Releases twenty and twenty-one, discs twenty-two through twenty five. The 48 by Pietro de Maria, he of the individual and at times arresting complete Chopin set – never more so than in the best First Sonata I've heard. Bach ain't Chopin, though. So, what's it like?
Beauty. That's the first word that popped into my mind as I listened to possibly the most beautiful rendition of the C Major Prelude I've heard. At no point from that piece forward is the playing anything other than beautiful. That's not to say beauty is all there is. De Maria offers much in the way of subtle dynamic gradations, coloristic effects, and excellent clarity in the fugues, expertly delivered harmonies, and tasteful ornamentation, almost all of which is sourced from period scores. (De Maria offers details on some of his choices and sources.) Perhaps one can detect a slight tendency to let the right hand playing be the focus of the proceedings – at least until it isn't. One can listen to any musical line with ease. I will say that it is not uncommon for me to find the Preludes more engaging than the Fugues in some recordings, but that pretty much never happens here. The fugues, all delivered beautifully, are uncommonly attractive.
As to highlights, well, besides the gorgeous opener, the C sharp minor fugue emerges as a potent, tense piece unfurled with great care. The E flat minor Prelude is played with not a little solemnity and boasts ravishing arpeggios, and is promptly followed by a solemn and largely serene Fugue. The G minor Prelude boasts with delicate and exact trills at the open, and meticulous trills throughout. The B flat major Prelude sounds playful as De Maria scampers around the keyboard. One needn't wait long for another highlight as both the B flat minor Prelude and Fugue sound exquisitely beautiful. From Book II, the C sharp major Fugue has a buoyant, energetic feel to it, as does the E minor Fugue, which adds beefy but not bloated bass to the mix. One need only wait until the beautiful, poetic C sharp minor Prelude for another highlight. The D sharp minor Fugue displays rhythmic verve and superb clarity of voices. The G sharp minor Fugue (the Fugues are almost disproportionately good in the second book) is lovely and serene. There are no lowlights.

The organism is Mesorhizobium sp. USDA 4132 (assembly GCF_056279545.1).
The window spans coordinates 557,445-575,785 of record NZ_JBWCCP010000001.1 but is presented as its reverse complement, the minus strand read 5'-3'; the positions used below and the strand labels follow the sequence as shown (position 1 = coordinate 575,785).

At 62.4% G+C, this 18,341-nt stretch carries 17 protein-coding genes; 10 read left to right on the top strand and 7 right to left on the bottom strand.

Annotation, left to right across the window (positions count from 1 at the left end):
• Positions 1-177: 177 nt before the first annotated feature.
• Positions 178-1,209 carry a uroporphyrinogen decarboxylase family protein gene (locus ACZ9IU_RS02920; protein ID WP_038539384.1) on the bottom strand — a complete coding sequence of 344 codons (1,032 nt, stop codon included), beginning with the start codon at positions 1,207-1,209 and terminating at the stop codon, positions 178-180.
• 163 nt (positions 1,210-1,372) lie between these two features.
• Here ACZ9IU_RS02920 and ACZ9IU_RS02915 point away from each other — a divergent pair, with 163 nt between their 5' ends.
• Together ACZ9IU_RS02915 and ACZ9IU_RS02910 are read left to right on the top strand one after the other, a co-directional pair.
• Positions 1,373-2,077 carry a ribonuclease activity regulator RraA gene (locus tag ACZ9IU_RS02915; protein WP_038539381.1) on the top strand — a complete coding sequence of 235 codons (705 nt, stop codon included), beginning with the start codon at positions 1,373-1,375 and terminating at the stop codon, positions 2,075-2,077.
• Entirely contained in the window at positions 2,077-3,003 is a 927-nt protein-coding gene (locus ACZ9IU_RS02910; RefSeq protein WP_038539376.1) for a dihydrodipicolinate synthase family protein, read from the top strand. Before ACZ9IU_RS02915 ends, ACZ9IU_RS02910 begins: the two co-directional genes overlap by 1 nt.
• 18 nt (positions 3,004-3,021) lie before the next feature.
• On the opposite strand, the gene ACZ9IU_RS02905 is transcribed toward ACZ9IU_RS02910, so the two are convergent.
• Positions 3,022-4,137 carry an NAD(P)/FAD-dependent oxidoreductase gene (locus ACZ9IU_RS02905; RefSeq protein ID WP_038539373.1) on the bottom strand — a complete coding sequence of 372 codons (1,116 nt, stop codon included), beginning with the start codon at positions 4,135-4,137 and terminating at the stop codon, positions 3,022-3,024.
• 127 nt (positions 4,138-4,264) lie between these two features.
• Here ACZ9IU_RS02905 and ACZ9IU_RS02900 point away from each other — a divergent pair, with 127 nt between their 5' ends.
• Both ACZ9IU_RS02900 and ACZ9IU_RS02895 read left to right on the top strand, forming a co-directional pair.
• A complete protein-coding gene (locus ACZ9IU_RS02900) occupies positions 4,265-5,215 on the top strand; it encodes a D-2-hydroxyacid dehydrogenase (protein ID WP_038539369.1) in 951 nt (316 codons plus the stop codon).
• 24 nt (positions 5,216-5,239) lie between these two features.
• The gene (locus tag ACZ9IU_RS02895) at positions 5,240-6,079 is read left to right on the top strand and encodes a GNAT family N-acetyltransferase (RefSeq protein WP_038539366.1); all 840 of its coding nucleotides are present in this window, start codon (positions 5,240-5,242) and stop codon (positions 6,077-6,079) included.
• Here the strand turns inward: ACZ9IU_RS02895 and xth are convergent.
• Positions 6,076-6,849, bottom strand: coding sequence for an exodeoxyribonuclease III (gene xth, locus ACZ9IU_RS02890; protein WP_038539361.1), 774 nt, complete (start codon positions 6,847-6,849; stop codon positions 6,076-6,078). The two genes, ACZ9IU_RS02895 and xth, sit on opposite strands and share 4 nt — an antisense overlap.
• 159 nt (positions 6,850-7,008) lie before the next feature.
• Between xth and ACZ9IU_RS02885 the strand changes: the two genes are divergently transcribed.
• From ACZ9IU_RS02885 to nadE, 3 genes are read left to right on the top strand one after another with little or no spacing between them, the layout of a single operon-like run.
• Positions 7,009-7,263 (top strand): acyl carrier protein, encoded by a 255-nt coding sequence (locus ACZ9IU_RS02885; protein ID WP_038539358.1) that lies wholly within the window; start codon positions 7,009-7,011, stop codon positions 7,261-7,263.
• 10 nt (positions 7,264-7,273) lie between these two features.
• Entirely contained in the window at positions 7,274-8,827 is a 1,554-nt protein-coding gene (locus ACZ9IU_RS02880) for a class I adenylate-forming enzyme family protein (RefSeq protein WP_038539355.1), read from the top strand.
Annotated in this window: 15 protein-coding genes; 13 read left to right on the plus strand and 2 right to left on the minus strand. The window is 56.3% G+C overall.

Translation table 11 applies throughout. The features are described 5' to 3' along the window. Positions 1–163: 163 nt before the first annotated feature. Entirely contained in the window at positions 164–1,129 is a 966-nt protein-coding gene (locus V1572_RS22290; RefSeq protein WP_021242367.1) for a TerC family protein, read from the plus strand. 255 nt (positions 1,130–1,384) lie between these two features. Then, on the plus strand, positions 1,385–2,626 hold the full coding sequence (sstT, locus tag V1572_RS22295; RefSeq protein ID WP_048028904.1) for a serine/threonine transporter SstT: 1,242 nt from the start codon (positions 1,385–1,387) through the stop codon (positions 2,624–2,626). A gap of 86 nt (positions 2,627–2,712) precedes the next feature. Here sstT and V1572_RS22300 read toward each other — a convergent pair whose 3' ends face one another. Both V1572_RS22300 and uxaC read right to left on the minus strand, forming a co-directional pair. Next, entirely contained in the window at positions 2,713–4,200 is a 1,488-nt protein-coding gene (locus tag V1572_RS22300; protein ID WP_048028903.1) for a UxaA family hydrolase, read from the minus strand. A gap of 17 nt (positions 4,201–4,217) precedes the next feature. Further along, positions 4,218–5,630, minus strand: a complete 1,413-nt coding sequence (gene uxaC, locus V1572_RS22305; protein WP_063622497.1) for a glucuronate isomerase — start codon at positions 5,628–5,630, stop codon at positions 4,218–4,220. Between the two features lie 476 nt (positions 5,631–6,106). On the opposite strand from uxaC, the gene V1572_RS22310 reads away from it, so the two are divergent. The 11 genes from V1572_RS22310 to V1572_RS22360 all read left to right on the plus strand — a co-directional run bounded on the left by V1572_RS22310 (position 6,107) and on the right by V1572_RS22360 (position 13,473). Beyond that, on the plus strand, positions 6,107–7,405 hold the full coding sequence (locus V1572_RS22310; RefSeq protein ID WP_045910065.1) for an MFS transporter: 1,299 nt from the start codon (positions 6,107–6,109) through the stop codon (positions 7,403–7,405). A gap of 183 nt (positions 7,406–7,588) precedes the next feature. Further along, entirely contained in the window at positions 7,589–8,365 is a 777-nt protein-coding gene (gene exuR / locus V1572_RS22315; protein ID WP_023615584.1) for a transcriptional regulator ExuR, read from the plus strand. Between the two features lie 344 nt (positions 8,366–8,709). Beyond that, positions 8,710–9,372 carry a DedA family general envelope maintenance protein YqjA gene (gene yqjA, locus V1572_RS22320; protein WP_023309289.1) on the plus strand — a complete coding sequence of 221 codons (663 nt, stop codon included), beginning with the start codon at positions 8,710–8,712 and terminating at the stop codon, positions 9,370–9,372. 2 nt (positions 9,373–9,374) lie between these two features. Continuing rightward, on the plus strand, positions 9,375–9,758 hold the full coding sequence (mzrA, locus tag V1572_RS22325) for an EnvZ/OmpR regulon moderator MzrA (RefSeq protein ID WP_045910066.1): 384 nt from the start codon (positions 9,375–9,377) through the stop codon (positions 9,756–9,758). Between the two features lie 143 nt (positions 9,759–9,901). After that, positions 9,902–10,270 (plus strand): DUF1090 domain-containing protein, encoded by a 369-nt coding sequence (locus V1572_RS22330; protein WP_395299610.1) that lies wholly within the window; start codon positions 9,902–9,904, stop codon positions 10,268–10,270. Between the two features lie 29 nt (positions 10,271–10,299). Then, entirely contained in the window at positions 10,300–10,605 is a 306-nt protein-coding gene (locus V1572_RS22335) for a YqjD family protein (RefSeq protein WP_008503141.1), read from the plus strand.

This is an extremely fine set of the 48. It provided me immense joy and offers a compelling take on all the pieces. As is inevitable, I cannot help but compare it to other recordings, and if it doesn't match Andras Schiff's ECM recording, which is my personal reference and the one I can't live without, it is one that I will return to again and again and one that qualitatively matches some other Big Names.
Superb, warm sound throughout.
I do hope De Maria records some Debussy and Schubert. Oh boy, those could be good.